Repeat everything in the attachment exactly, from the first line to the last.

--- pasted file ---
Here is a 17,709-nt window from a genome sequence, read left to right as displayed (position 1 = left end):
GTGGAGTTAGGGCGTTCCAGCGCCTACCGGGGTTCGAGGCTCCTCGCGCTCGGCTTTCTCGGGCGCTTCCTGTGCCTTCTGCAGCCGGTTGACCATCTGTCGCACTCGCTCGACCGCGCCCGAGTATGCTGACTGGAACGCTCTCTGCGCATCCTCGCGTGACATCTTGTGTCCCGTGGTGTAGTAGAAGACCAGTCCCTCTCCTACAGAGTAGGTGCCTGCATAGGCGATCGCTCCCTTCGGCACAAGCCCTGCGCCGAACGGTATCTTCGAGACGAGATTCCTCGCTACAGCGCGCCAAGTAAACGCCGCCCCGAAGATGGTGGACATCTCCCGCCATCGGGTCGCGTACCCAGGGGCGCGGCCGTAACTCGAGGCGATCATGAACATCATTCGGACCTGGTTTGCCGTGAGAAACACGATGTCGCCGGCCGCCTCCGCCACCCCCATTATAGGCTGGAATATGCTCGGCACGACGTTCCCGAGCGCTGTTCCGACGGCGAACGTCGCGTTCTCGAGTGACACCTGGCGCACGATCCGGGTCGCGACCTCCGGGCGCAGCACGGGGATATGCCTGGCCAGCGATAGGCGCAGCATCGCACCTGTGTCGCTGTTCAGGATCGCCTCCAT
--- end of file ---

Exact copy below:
Here is a 17,709-nt window from a genome sequence, read left to right as displayed (position 1 = left end):
GTGGAGTTAGGGCGTTCCAGCGCCTACCGGGGTTCGAGGCTCCTCGCGCTCGGCTTTCTCGGGCGCTTCCTGTGCCTTCTGCAGCCGGTTGACCATCTGTCGCACTCGCTCGACCGCGCCCGAGTATGCTGACTGGAACGCTCTCTGCGCATCCTCGCGTGACATCTTGTGTCCCGTGGTGTAGTAGAAGACCAGTCCCTCTCCTACAGAGTAGGTGCCTGCATAGGCGATCGCTCCCTTCGGCACAAGCCCTGCGCCGAACGGTATCTTCGAGACGAGATTCCTCGCTACAGCGCGCCAAGTAAACGCCGCCCCGAAGATGGTGGACATCTCCCGCCATCGGGTCGCGTACCCAGGGGCGCGGCCGTAACTCGAGGCGATCATGAACATCATTCGGACCTGGTTTGCCGTGAGAAACACGATGTCGCCGGCCGCCTCCGCCACCCCCATTATAGGCTGGAATATGCTCGGCACGACGTTCCCGAGCGCTGTTCCGACGGCGAACGTCGCGTTCTCGAGTGACACCTGGCGCACGATCCGGGTCGCGACCTCCGGGCGCAGCACGGGGATATGCCTGGCCAGCGATAGGCGCAGCATCGCACCTGTGTCGCTGTTCAGGATCGCCTCCAT